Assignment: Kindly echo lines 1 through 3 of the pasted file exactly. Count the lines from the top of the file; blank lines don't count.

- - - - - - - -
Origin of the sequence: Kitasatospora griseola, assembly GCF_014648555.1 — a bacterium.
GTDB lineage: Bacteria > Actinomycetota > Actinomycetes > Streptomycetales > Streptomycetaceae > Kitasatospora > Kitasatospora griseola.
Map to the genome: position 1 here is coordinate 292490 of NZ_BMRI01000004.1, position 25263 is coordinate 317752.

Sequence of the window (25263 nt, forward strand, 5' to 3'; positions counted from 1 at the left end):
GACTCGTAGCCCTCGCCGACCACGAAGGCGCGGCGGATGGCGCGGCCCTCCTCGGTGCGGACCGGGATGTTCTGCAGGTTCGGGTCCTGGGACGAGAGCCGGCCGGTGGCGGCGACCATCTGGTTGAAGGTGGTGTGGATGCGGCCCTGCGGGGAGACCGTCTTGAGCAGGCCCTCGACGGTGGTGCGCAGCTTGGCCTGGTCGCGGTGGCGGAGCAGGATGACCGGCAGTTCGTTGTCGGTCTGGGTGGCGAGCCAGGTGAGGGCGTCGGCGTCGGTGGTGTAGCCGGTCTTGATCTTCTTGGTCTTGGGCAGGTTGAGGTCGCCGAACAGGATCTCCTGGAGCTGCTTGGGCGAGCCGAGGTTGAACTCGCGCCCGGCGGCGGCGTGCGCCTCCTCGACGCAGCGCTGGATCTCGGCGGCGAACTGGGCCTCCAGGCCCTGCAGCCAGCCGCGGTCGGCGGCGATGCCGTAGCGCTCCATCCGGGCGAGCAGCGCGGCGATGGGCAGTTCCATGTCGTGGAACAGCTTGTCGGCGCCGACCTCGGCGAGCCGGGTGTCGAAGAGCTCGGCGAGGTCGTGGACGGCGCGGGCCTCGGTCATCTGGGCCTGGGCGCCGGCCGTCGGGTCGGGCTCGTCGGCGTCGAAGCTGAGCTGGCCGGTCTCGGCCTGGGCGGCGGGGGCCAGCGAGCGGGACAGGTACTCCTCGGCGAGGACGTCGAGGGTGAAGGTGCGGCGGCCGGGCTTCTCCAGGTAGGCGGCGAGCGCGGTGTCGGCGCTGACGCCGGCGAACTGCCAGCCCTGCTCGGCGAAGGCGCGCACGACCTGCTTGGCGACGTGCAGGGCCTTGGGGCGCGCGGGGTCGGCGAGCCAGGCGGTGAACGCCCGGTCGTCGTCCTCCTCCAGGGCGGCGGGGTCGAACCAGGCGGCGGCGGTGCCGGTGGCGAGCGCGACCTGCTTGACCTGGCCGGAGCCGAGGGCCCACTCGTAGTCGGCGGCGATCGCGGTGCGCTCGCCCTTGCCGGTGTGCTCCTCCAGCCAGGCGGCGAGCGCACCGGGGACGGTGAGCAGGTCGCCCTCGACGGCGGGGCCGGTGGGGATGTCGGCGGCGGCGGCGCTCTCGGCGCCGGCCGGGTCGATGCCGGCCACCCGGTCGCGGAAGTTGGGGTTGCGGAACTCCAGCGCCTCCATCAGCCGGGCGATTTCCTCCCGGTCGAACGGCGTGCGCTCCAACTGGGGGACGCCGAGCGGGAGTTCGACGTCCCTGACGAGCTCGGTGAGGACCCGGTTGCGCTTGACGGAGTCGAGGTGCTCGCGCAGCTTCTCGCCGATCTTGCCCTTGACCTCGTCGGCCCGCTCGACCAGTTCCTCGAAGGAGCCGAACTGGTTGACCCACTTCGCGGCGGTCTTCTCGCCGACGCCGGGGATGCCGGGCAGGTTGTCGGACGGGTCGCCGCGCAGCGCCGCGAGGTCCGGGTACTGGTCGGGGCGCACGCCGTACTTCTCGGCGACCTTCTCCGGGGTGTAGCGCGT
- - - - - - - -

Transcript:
Origin of the sequence: Kitasatospora griseola, assembly GCF_014648555.1 — a bacterium.
GTDB lineage: Bacteria > Actinomycetota > Actinomycetes > Streptomycetales > Streptomycetaceae > Kitasatospora > Kitasatospora griseola.
Map to the genome: position 1 here is coordinate 292490 of NZ_BMRI01000004.1, position 25263 is coordinate 317752.